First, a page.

What Causes Fair Value Estimates to Change?
publication date: Aug 6, 2017
author/source: Brian Nelson, CFA
By Brian Nelson, CFA
If you’ve been a member of Valuentum for a while, you’ll notice that when we update a stock report, our estimate of a company’s fair value and the firm’s Valuentum Buying Index ratings can change. This is completely normal and should be expected (over time, companies generate cash). But sometimes the changes can be confusing, particularly if they are material (i.e. 10% or more). In this piece, let’s talk about why changes are standard operating procedure for investment research publishers.
But first, a bird’s eye view of the topic. Our estimate of a company’s fair value is driven by myriad factors. To derive a company’s fair value estimate, we use a detailed cash flow model that considers future expectations of revenue, earnings and cash flows, among other financials (i.e. the balance sheet). You can download the individual-investor-friendly version here (we charge a token price for the template -- hope that is okay). When important drivers change or when new information comes to light, fair value estimates change. Though there are perhaps an infinite number of reasons why a fair value estimate can change, there are two primary reasons that account for the vast majority of revisions.
Rolling the Model Forward
The biggest fair value revision occurs when “we roll a company’s model” forward one year. This is analyst speak for when Year 1 of the model changes from, say, 2015 to 2016, or in the case of what will happen next year, from 2017 to 2018. The timing of this revision occurs after a firm issues its fiscal annual report (form 10-K or form 20-F). For most companies, this occurs late in the first quarter, and our updating proceeds through the second calendar quarter. Once we receive the audited new information for the last fiscal year (which is released in the form 10-K or form 20-F), the new data is entered into the model. This is why you may see last year's data still listed as Year 1 through most of the first quarter of any year. We're still waiting for the clean, audited numbers.
Generally speaking, if our forecasts are accurate, a company’s fair value estimate will increase by its discount rate less the dividend yield each year, all else equal. However, this increase almost never happens in practice, as the trajectory of the firm’s future free cash flow stream and its capital structure are refined with the new information in the 10-K or 20-F. For example, if a company has engaged in value-destructive activities during the previous year (e.g. it has overpaid for acquisitions and bought back its own stock at egregious prices), this will show up in the new fair value estimate. On the other hand, if a firm is a wise capital allocator, the firm’s balance sheet and future cash flow trajectory will have been enhanced from the previous year, and this would cause an upward revision in the fair value estimate (sometimes by 10% or more), all else equal.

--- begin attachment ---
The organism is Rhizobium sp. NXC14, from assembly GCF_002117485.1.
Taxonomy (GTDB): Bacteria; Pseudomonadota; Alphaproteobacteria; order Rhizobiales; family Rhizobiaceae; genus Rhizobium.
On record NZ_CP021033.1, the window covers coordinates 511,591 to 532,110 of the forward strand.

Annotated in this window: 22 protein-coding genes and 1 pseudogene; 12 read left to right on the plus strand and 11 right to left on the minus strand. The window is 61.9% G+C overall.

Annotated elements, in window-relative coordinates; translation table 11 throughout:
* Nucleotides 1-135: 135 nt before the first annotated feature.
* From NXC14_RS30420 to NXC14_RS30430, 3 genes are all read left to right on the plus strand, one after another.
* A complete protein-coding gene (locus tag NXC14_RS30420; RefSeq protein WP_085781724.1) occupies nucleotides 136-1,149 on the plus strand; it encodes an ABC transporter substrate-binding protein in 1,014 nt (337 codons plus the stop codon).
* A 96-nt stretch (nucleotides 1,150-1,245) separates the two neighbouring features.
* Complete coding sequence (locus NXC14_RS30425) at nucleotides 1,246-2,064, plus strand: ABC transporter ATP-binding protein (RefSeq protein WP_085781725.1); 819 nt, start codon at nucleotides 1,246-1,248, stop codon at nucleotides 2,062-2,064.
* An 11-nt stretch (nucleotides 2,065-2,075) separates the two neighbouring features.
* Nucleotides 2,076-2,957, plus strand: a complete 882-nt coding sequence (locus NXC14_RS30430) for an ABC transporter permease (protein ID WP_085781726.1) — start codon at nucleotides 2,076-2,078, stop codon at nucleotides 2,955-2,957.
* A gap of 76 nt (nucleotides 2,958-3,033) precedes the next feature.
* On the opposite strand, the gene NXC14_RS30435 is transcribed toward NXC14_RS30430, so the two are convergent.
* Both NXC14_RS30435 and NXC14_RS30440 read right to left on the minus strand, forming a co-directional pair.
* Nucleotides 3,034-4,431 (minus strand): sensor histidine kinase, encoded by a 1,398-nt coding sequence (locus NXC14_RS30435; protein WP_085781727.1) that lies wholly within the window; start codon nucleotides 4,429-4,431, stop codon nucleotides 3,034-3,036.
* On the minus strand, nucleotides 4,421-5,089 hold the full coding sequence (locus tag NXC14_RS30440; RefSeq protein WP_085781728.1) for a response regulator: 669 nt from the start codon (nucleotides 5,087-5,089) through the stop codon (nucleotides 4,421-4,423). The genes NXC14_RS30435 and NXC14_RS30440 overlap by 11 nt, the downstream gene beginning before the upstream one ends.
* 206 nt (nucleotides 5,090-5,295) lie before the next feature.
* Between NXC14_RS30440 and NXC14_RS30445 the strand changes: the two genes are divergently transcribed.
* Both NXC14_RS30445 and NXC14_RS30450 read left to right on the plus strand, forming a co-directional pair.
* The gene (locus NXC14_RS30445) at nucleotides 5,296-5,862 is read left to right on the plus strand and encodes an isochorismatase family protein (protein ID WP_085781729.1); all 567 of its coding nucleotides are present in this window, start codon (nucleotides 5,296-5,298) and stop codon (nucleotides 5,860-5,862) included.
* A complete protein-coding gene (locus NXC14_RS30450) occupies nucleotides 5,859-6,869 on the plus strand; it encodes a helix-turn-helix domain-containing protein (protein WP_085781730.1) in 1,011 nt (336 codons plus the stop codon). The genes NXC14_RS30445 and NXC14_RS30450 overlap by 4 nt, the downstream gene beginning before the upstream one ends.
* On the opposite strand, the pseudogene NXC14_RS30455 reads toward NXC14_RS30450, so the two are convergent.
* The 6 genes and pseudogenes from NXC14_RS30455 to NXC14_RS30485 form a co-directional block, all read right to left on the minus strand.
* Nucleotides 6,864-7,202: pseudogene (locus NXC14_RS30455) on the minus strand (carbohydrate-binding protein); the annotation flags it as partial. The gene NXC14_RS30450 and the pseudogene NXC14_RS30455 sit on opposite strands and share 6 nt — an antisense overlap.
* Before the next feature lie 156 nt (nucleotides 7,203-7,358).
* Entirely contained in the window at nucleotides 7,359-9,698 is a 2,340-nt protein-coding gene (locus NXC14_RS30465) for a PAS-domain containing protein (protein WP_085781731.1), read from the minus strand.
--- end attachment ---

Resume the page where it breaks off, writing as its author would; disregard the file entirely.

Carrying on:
When “rolling the model forward,” there are a near-infinite number of drivers that could influence the fair value estimate, though we point to changes in the balance sheet (specifically the net cash/debt position) and changes in the future free cash flow stream (revenue, EBI, capital spending, working capital and other components) as being the two biggest factors. Most of the drivers behind a change in a fair value estimate, resulting from when “we roll the model,” will be operational (e.g. updating the cash flow trajectory and accounting for cash generated during the previous year as reflected in the updated balance sheet and/or lower share count). We tend not to adjust a firm’s cost of equity, nor do we adjust the risk-free rate frequently, though this may happen in some cases.
Note: Our model does not account for cash generated in interim model updates during the year. For simplicity, we account for cash generated during the previous year once, at the time we “roll the model”-- not continuously.
Significant Changes in Expectations or Transformative Acquisitions
Valuentum’s fair value estimates, and by extension, the Valuentum Buying Index rating are forward looking. That means when expectations of a company’s future free cash flow stream are revised as a result of forward guidance revisions (or incremental insight from our analyst team), or when a company pursues a transformative acquisition that will materially change its capital structure in the future, the fair value estimate changes accordingly.
The variables that cause the biggest changes in the fair value estimate on an operating level are our forecasts of a company’s mid-cycle operating margin (Year 5) expectations, mid-cycle (Year 5) revenue growth rate, and capital spending over the 5-year discrete forecast period (or phase I of the model). If firm XYZ, for example, comes out with substantially lower revenue and earnings guidance for Year 1 than what we and the Street had been modeling, there may be a downward revision in the company’s fair value estimate, all else equal.
Though Year 1 (or even Year 2) in the model does not impact the fair value estimate materially in most cases, the information behind the revised guidance could influence the intermediate-term and even the long-term forecasts of the model (think ripple effect), and this would cause an even larger fair value estimate revision (in some cases). Whenever the trajectory of the future free cash flow stream changes, the fair value estimate, which is based on the future free cash flows, changes. This is a fact of value calculation.